Handier, too. Flying to Newcastle from Bristol straight from his US visit, he’d checked in at the airport by mobile - even bought coffee on it. “I hate on online banking the incredible number of passwords you have to remember,” he says.
He suspects many do. Security enters it too, he stresses. So it looks as if biometrics, already practiced in Australasian banks, may be brought in early on. “If a password is one time safe, voice is trebly secure, the iris five times more. With biometrics you won’t even have to remember your own name. You’ll just need to have with you, ideally, your face, your eyes, your fingerprint or your voice.”
But why from the North East, not perhaps Cambridge or Manchester? Says Anthony: “Great value products and great customer experience are predicated on very low cost operating, and it’s much more cost efficient to base head office here.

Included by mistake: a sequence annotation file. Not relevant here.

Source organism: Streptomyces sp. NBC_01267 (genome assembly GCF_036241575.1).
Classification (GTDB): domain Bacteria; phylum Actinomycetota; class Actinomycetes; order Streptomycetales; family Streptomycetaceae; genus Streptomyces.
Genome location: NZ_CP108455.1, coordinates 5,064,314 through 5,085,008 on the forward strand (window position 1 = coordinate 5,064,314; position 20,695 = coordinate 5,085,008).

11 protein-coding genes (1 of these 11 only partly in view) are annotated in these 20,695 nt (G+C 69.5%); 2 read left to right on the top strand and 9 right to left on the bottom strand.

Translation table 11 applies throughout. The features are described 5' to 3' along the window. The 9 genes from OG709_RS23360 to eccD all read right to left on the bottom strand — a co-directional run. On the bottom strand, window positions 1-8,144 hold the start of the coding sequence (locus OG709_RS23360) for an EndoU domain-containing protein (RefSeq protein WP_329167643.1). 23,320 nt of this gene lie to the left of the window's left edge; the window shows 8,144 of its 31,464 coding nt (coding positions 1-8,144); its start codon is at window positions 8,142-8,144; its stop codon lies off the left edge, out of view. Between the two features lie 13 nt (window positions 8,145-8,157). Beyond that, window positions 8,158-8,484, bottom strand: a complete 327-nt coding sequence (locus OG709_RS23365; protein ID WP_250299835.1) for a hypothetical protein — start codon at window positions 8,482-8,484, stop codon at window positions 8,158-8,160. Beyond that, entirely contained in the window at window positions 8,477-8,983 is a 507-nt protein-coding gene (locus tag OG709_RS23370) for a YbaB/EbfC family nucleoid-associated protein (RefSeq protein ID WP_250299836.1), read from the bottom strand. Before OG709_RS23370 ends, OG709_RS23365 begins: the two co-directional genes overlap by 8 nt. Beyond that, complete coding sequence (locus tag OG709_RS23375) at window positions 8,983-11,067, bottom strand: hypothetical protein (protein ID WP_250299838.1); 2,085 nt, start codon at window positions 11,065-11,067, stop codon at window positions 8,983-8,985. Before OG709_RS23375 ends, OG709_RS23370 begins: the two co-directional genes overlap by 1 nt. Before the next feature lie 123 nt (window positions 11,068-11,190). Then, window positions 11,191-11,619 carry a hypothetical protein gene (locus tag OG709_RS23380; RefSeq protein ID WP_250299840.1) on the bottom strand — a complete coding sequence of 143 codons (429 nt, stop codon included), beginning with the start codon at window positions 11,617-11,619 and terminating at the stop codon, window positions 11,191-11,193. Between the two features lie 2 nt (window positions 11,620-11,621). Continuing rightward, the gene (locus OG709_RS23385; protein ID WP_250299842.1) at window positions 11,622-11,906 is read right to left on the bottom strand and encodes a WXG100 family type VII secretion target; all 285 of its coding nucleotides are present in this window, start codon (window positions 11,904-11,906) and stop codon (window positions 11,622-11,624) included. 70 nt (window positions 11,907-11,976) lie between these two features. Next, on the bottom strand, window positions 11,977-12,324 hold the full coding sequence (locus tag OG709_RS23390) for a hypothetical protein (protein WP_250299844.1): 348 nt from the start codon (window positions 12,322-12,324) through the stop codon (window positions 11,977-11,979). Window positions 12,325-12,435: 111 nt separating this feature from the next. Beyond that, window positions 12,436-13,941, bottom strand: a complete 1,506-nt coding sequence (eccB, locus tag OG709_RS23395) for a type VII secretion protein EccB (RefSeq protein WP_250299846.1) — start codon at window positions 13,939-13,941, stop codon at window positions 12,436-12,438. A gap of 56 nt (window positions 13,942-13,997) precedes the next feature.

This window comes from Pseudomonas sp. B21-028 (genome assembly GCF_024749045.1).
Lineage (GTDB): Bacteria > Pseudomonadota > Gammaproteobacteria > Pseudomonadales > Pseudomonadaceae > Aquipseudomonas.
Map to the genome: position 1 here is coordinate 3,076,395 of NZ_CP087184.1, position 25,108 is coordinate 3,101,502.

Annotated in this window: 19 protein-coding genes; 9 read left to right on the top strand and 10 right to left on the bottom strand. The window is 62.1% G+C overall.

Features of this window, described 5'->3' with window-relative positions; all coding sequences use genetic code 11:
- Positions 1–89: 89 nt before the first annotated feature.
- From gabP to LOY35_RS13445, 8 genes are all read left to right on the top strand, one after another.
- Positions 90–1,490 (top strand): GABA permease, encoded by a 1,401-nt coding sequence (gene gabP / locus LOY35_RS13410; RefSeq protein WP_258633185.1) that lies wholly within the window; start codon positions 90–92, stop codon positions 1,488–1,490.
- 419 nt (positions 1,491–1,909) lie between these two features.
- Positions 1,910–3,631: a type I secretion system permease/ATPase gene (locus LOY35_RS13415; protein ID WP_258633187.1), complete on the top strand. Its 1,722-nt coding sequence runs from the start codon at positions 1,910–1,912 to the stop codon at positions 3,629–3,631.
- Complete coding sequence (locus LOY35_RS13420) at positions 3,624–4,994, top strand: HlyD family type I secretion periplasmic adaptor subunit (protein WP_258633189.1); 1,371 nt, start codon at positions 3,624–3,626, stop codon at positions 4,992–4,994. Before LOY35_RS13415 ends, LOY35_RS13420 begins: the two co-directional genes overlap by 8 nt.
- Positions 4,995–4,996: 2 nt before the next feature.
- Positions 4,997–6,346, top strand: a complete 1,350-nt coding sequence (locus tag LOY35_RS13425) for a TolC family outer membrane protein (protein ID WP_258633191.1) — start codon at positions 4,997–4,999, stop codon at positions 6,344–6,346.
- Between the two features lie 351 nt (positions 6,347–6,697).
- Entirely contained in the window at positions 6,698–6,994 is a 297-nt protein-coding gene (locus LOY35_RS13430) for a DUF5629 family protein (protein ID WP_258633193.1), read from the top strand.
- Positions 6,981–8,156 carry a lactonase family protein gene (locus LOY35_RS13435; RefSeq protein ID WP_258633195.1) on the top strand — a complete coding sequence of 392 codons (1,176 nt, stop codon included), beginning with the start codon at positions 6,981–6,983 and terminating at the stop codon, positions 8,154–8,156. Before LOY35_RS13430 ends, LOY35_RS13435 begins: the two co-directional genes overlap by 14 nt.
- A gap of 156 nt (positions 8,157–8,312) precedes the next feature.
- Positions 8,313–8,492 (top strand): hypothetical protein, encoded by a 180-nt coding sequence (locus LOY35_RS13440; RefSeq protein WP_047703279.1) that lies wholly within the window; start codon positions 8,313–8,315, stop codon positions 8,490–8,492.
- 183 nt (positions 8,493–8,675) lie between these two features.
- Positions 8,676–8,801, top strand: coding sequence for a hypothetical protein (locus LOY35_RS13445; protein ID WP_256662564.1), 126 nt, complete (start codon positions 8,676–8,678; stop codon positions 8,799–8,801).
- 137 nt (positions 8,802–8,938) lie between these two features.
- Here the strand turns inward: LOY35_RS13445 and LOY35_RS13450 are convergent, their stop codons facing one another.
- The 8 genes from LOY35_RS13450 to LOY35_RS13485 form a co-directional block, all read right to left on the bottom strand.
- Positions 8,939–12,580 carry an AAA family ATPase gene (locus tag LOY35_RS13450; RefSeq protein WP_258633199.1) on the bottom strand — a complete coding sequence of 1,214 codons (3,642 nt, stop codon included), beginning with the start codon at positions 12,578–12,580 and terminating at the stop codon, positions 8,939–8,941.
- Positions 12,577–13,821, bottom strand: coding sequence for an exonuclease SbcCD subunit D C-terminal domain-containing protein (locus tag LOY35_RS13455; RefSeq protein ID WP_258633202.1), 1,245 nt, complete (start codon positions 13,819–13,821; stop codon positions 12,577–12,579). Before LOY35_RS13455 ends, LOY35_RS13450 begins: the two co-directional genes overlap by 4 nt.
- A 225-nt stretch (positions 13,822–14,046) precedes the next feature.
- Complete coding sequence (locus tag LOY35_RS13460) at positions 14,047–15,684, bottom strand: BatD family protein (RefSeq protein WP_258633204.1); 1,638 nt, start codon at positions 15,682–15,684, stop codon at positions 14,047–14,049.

“We have to get the best people, and will go anywhere for that. But there are some great human resources here - experienced for our purposes. And some great providers of digital technology service. The North East needs new businesses. Trials and tribulations of some other banks will be to our advantage.”
Joining Virgin Money and Tesco’s national banking centre in the North East (the latter now with 6m customers) should energise further the region’s previously under-represented banking services sector. However, other “challenger” banks are springing up elsewhere over the next two years, hoping like Atom and Metro to slacken a Big Five grip.
But it’s the existing giants Anthony is scathing towards. “Almost every one has terrible IT,” he says. “One big bank’s using more than 20 different banking platforms. Many build fantastic front ends onto awful back ends - like putting lipstick on a pig. It’s still a pig. Our great front end plugging into a state-of-the-art back end gives great advantage.”